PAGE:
The Palace of the Parliament (Palatul Parlamentului) - Part I
The Palace of the Parliament is the seat of the Parliament of Romania. Located in central Bucharest (Bucureşti), it is the second largest administrative building in the world, after The Pentagon, with 84 m high, an area of 365,000 m2, and composed of 23 bodies. Having a volume of 2,550,000 m3, it is also the third most massive building in the world, after Cape Canaveral in Florida, and the Temple of the Feathered Serpent in Teotihuacan, Mexico. In terms of weight, the Palace of the Parliament is the heaviest building in the world.
It houses the Senate and the Chamber of Deputies, three museums and an international conference center. The building has eight underground levels, the last one being an anti-atomic bunker, linked to the main state institutions by 20 km of catacombs.
The building was constructed almost entirely of materials of Romanian origin. Among them: 3,500 tonnes of crystal – 480 chandeliers, 1,409 ceiling lights and mirrors were manufactured; 700,000 tonnes of steel and bronze for monumental doors and windows, chandeliers and capitals; 900,000 m3 of wood for parquet and wainscoting; 200,000 m2 of woolen carpets of various dimensions, velvet and brocade curtains, adorned with embroideries and passementerie in silver and gold.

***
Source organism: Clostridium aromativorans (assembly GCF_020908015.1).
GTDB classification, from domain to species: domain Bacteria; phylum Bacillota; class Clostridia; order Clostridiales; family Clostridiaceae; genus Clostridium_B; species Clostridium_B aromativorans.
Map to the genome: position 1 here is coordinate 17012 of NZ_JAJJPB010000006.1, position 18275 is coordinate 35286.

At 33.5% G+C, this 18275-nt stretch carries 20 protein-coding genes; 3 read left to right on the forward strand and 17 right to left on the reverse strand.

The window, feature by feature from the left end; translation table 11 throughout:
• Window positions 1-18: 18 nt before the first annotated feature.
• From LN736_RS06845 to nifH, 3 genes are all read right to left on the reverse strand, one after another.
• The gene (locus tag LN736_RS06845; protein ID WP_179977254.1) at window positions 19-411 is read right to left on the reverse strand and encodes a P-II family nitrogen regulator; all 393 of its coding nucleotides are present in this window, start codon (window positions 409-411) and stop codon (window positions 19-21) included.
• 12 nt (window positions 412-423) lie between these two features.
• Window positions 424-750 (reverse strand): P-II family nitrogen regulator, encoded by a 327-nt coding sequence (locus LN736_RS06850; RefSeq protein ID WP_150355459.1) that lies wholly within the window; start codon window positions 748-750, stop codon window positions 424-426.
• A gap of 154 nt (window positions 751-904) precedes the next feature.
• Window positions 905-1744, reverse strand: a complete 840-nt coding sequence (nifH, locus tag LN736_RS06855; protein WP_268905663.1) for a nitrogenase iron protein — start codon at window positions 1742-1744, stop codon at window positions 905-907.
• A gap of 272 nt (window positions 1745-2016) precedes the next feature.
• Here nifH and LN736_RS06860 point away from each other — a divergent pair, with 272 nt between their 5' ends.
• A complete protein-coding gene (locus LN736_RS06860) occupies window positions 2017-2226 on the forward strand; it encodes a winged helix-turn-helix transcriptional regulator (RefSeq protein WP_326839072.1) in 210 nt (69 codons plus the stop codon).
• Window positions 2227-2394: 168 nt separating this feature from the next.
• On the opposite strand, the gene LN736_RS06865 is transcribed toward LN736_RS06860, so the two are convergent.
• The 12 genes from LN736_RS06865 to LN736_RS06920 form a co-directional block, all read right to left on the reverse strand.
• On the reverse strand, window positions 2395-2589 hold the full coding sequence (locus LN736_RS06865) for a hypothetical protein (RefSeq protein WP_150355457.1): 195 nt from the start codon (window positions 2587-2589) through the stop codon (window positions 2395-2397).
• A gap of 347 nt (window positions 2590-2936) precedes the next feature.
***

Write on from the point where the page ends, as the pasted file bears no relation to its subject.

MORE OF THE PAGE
The actual construction began on 25 June 1984, during the communist regime of Nicolae Ceauşescu. Anca Petrescu, aged 28, was appointed chief architect of the project; the team that coordinated the work was made of 10 architects, that have subordinated other 700.
40,000 people were relocated from this area. The works were carried out with forced labor of soldiers and so the cost was minimized. On the site worked between 20,000 and 100,000 workers.
In 1989 building costs were estimated at $1.75 billion.
Though named the House of the Republic (Casa Republicii), after the Romanian Revolution of 1989 it became widely known as the People’s House (Casa Poporului).
Nowadays, the Palace of the Parliament is valued at €3 billion, making it the most expensive administrative building in the world.